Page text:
Supreme Court rules against Sugar Land woman, upholds UT’s affirmative action admissions policy

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WASHINGTON, D.C. - The Supremes have spoken-- and it is Affirmative!

The high court ruled 4 to 3 to uphold affirmative action in admissions at The University of Texas at Austin.

The landmark case of Fisher v. the University of Texas went to the Supreme Court last year, as Sugar Land native Abigail Fisher, a white woman, sued the university claiming her admissions application was denied based on her race.

Many are applauding the Supreme Court's decision as a victory for diversity in higher education.

"The overwhelming majority of the student body is really pleased with this decision," UT Student Body President Kevin Helgren declared.

UT President Greg Fenves said on Twitter, "I deeply believe in the benefits of diversity in education. I'm pleased that SCOTUS has reaffirmed its importance."

Texas Senator Rodney Ellis was also thrilled, issuing a statement saying, "The Supreme Court recognized that we cannot afford to roll back the clock on a half century of progress."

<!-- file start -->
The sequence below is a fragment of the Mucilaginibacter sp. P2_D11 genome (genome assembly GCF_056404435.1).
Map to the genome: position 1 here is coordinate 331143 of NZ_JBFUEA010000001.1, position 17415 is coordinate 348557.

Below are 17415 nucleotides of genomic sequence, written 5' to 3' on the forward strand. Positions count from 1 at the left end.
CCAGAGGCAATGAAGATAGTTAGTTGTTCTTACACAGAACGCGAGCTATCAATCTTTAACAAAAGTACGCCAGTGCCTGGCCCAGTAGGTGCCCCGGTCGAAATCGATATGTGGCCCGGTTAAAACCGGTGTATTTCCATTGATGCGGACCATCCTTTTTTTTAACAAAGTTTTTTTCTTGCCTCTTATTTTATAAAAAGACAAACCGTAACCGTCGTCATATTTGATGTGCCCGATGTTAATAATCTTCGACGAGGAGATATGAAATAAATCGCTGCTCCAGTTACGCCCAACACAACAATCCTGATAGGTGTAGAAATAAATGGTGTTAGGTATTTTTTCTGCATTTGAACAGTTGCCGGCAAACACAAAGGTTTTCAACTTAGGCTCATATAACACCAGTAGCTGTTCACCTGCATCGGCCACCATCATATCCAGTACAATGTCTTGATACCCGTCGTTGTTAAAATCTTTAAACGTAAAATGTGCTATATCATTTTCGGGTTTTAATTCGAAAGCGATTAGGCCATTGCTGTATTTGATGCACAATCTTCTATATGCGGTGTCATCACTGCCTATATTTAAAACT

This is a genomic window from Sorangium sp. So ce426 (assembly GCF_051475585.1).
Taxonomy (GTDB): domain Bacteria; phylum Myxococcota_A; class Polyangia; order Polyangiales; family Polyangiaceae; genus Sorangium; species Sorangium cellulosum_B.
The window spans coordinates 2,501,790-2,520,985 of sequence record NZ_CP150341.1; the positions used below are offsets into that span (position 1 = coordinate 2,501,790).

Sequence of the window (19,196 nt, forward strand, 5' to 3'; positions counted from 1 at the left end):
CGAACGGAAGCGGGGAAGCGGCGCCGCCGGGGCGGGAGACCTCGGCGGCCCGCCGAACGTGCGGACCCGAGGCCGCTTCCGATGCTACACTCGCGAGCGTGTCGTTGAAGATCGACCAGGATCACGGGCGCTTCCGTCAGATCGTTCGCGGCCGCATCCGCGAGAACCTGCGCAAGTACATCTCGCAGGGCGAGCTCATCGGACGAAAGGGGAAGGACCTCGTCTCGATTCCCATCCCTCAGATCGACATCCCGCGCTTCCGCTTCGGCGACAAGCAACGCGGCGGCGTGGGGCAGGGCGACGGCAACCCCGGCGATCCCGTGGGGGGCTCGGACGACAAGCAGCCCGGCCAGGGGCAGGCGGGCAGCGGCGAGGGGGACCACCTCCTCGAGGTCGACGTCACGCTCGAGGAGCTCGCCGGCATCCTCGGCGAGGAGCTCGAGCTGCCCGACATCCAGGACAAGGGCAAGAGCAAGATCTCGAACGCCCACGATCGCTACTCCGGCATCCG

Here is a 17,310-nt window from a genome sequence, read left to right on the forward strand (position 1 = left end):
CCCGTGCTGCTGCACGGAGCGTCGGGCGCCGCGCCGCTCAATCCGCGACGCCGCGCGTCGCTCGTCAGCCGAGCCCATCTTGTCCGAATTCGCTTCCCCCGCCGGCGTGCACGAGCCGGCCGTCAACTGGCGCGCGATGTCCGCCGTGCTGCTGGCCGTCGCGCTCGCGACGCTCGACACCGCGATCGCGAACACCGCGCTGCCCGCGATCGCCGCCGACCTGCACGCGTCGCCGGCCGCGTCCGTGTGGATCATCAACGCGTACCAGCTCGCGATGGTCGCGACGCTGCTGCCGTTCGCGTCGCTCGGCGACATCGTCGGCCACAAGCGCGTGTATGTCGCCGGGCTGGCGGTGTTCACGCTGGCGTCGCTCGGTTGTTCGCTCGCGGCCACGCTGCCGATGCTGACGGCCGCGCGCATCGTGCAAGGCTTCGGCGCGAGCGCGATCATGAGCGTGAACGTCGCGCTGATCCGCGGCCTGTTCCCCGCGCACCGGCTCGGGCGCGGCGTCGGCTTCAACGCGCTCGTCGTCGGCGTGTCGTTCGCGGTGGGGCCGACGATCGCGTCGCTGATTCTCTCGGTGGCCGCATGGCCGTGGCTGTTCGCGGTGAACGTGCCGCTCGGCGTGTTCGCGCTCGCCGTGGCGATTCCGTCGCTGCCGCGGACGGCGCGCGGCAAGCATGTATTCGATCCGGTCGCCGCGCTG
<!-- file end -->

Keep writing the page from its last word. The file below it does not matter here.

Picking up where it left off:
But not everyone was cheering the decision.

Texas Attorney General Ken Paxton praised the institution of UT, but said, "The opportunities it offers should be available to all students based on their merit, not the color of their skin."

But UT's student body president disagrees. "The University of Texas is a rigorous, prestigious, and competitive institution," Helgren noted. "And if we gave everyone who had a 3.5 GPA admission, we'd have more bodies than we'd know what to deal with."

Only seven justices participated in the case since Justice Elena Kagan recused herself because of her prior work with affirmative action, and the late Justice Antonin Scalia's seat remains vacant.

While some may keep the debate alive, the Supreme Court has ruled...and diversity is here to stay.

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